Archive for the ‘the apocalypse’ Category

New earth on the barrens

Sunday, July 4th, 2010

As part of my quest to read every apocalyptic novel ever published, I’ve just finished Riddley Walker by John Russell Hoban (1980). It was recommended to me by a co-worker, and I can’t believe I’d never heard of it before. In case you don’t know it either, it takes place in England roughly two thousand years after planet-wide nuclear holocaust, and the whole thing is written in a dialect Hoban invented, a guess at what the people of Kent might sound like at such time. (more…)

The meaning of apocalypse

Wednesday, January 27th, 2010

Anyone who knows me knows that I’m obsessed with the apocalypse. It’s hard not to think about it these days, what with all the apocalyptic movies out – The Road, 2012, The Book of Eli, Legion, etc. – and all the books and media interest in the Mayan calendar ending in 2012, not to mention large-scale disasters, which used to come along once in a lifetime, now happening every few years.

History is thick with cultures and religions that believed in apocalypse, and not just us wacky westerners (google Hopi Prophecy if you’re into that kind of thing). Doesn’t that make it something ingrained in us, perhaps something genetic?


Post-Avatar depression

Sunday, January 17th, 2010

We're blue, too.Several news outlets this past week, including CNN and a local NYC paper, reported a worldwide phenomenon: Many people who have seen the James Cameron film Avatar are experiencing depression.

They’re depressed because they’ve seen a world that is beautiful, in which every living thing is connected and in harmony, and they’ve been reminded how far they are from living that way.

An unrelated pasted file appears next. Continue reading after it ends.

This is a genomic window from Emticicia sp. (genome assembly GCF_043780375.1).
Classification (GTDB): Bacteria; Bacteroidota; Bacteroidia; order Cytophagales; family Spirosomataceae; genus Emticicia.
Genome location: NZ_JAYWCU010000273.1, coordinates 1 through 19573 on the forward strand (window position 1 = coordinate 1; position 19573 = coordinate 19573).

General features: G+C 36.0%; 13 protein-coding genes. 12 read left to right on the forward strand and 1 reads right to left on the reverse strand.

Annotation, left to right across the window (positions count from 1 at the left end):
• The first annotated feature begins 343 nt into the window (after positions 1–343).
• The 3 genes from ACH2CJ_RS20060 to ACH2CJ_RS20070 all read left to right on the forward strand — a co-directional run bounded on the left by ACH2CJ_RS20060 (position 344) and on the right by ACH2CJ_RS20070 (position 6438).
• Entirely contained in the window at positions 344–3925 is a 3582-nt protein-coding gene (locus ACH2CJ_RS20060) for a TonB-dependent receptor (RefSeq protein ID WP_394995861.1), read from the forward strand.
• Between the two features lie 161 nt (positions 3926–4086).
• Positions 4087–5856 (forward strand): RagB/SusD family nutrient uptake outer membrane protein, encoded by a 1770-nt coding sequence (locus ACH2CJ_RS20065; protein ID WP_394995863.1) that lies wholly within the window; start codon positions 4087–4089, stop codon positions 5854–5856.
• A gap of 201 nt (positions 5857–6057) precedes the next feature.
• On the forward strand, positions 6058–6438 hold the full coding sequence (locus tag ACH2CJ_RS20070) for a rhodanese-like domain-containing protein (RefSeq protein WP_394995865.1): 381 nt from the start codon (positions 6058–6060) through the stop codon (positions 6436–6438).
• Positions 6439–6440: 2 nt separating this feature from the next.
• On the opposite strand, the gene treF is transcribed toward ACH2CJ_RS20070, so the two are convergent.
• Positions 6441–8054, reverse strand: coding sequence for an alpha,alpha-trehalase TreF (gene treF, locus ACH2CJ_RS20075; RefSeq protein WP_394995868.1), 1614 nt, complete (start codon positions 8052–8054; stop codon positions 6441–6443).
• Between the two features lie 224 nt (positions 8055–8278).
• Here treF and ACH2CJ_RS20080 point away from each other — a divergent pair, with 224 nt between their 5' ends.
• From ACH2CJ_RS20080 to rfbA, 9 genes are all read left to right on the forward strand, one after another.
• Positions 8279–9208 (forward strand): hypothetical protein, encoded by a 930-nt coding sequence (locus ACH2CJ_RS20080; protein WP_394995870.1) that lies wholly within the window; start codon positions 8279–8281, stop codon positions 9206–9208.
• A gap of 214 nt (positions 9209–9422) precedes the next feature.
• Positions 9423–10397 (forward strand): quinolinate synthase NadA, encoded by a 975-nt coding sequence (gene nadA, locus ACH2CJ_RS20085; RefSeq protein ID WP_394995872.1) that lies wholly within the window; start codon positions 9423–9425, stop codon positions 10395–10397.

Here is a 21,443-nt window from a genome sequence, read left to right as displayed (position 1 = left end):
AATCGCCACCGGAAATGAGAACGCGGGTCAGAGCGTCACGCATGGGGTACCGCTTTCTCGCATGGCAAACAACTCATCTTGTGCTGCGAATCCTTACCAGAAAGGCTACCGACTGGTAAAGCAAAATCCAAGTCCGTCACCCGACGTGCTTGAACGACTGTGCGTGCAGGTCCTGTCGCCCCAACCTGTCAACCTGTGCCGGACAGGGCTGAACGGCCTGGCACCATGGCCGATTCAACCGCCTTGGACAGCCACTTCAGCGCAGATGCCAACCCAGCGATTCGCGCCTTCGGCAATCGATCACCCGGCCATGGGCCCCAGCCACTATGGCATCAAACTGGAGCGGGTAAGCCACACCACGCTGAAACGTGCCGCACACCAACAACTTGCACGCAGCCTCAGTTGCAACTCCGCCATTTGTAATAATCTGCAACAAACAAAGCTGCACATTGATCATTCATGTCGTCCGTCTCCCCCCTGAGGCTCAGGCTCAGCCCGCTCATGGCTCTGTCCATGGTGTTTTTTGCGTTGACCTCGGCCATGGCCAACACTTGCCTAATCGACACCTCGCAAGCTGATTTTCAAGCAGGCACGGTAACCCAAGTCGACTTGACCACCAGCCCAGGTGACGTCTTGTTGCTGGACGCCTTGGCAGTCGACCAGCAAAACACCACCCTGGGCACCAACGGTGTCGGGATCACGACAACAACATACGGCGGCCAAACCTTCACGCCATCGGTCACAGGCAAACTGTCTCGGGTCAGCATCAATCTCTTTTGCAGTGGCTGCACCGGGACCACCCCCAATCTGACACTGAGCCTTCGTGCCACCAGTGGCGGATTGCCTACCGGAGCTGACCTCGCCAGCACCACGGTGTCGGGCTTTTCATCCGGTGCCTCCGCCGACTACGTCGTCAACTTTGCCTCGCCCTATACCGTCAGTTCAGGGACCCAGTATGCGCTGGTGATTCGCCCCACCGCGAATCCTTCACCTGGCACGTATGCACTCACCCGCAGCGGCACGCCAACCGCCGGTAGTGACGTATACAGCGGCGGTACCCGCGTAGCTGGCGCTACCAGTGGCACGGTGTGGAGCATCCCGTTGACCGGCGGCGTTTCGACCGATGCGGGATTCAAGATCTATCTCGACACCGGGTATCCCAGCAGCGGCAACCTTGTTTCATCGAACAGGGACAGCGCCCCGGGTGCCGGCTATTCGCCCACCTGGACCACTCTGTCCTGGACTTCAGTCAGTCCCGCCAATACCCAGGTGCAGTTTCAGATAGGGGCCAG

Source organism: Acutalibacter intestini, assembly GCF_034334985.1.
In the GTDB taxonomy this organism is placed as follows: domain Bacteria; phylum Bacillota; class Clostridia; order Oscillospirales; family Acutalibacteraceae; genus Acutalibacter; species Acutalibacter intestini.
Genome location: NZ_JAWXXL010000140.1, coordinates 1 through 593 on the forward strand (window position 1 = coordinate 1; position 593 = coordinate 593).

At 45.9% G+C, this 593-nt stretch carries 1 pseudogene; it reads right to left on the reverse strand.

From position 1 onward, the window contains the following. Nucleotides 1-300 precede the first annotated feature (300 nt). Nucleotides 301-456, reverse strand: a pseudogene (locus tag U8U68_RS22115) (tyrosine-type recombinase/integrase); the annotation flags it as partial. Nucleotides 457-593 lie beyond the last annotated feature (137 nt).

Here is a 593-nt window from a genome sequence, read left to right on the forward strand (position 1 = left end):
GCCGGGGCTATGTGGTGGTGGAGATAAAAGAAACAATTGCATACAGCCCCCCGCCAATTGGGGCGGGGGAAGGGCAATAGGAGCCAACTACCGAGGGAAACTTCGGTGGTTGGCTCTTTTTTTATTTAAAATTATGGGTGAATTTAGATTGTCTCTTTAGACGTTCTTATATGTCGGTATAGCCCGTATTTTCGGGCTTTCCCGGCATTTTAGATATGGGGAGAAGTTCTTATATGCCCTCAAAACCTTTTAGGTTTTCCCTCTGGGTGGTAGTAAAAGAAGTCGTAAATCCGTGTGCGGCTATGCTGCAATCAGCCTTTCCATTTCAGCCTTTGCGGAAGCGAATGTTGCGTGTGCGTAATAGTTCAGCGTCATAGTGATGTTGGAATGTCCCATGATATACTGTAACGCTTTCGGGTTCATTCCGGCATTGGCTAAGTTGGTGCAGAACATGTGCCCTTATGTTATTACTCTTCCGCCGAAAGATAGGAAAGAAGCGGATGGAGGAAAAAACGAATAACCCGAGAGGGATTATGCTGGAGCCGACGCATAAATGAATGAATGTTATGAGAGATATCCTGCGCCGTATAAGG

I went to and had a look at the discussion there for myself. And you know what?


Review: 2012

Monday, December 14th, 2009
This is all you need to see.

This is all you need to see.

The only reason anyone would go to see a movie like this is for the special effects. Independence Day, The Day After Tomorrow – we all know the plot will suck and the science will be dodgy at best, but who cares, right? Let’s blow some shit up!

That’s why 2012, from the same director, is such an enormous disappointment. I could have forgiven their nonsensical explanation for the end of the world – neutrinos from solar flare activity somehow microwave the earth and boil the core – if only they’d given me more of what I paid for: disaster porn.

We do get to see Los Angeles break in half and slide into the ocean, a sight I can never get enough of. The lumps of burning magma from the Yellowstone supervolcano were very well done, I thought, as was the hemisphere-enveloping ash cloud. And I did enjoy watching a battleship named the USS John F. Kennedy slam into the White House, and St. Peter’s Basilica roll over a dense crowd of worshipers. (more…)

Concern, not alarm

Wednesday, April 29th, 2009

photo by scol22My hypochondria is flaring up.

Every morning I turn on New York One, the NYC news channel, just to make sure the world is still there. I get online and check Facebook, my favorite blogs, and the major news headlines. So I heard about the outbreak of swine flu in Mexico early last week, and I felt a little tickle in my throat.